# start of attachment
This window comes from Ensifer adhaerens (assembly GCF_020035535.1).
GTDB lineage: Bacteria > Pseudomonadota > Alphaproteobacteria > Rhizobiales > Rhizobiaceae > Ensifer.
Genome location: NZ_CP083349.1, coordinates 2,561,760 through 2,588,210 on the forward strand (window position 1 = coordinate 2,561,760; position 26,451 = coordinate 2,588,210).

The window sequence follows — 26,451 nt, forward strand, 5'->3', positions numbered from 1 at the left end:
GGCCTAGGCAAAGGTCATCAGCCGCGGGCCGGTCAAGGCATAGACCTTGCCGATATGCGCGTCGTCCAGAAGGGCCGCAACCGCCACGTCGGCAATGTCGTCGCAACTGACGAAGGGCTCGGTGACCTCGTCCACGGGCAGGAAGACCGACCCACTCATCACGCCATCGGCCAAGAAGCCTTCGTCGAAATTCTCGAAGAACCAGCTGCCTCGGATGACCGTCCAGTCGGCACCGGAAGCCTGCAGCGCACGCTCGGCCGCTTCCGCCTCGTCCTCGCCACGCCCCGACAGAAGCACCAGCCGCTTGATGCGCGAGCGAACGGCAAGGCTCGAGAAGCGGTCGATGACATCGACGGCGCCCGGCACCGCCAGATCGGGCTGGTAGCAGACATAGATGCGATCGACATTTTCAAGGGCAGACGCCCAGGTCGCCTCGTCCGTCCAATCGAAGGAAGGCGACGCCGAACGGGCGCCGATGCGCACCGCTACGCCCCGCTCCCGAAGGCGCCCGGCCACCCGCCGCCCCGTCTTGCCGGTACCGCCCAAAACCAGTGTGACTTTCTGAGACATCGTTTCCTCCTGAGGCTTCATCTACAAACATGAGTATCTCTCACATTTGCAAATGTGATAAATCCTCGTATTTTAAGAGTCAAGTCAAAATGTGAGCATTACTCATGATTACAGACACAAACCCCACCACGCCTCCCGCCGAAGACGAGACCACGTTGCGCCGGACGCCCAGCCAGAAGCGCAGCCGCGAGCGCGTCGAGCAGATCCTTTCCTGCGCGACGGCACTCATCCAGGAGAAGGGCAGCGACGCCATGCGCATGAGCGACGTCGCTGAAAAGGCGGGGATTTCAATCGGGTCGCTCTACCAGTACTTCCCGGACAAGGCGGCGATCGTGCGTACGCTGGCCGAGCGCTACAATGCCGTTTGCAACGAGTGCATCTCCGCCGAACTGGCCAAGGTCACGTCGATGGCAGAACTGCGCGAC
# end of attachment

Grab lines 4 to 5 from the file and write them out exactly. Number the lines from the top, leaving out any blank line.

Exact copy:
The window sequence follows — 26,451 nt, forward strand, 5'->3', positions numbered from 1 at the left end:
GGCCTAGGCAAAGGTCATCAGCCGCGGGCCGGTCAAGGCATAGACCTTGCCGATATGCGCGTCGTCCAGAAGGGCCGCAACCGCCACGTCGGCAATGTCGTCGCAACTGACGAAGGGCTCGGTGACCTCGTCCACGGGCAGGAAGACCGACCCACTCATCACGCCATCGGCCAAGAAGCCTTCGTCGAAATTCTCGAAGAACCAGCTGCCTCGGATGACCGTCCAGTCGGCACCGGAAGCCTGCAGCGCACGCTCGGCCGCTTCCGCCTCGTCCTCGCCACGCCCCGACAGAAGCACCAGCCGCTTGATGCGCGAGCGAACGGCAAGGCTCGAGAAGCGGTCGATGACATCGACGGCGCCCGGCACCGCCAGATCGGGCTGGTAGCAGACATAGATGCGATCGACATTTTCAAGGGCAGACGCCCAGGTCGCCTCGTCCGTCCAATCGAAGGAAGGCGACGCCGAACGGGCGCCGATGCGCACCGCTACGCCCCGCTCCCGAAGGCGCCCGGCCACCCGCCGCCCCGTCTTGCCGGTACCGCCCAAAACCAGTGTGACTTTCTGAGACATCGTTTCCTCCTGAGGCTTCATCTACAAACATGAGTATCTCTCACATTTGCAAATGTGATAAATCCTCGTATTTTAAGAGTCAAGTCAAAATGTGAGCATTACTCATGATTACAGACACAAACCCCACCACGCCTCCCGCCGAAGACGAGACCACGTTGCGCCGGACGCCCAGCCAGAAGCGCAGCCGCGAGCGCGTCGAGCAGATCCTTTCCTGCGCGACGGCACTCATCCAGGAGAAGGGCAGCGACGCCATGCGCATGAGCGACGTCGCTGAAAAGGCGGGGATTTCAATCGGGTCGCTCTACCAGTACTTCCCGGACAAGGCGGCGATCGTGCGTACGCTGGCCGAGCGCTACAATGCCGTTTGCAACGAGTGCATCTCCGCCGAACTGGCCAAGGTCACGTCGATGGCAGAACTGCGCGAC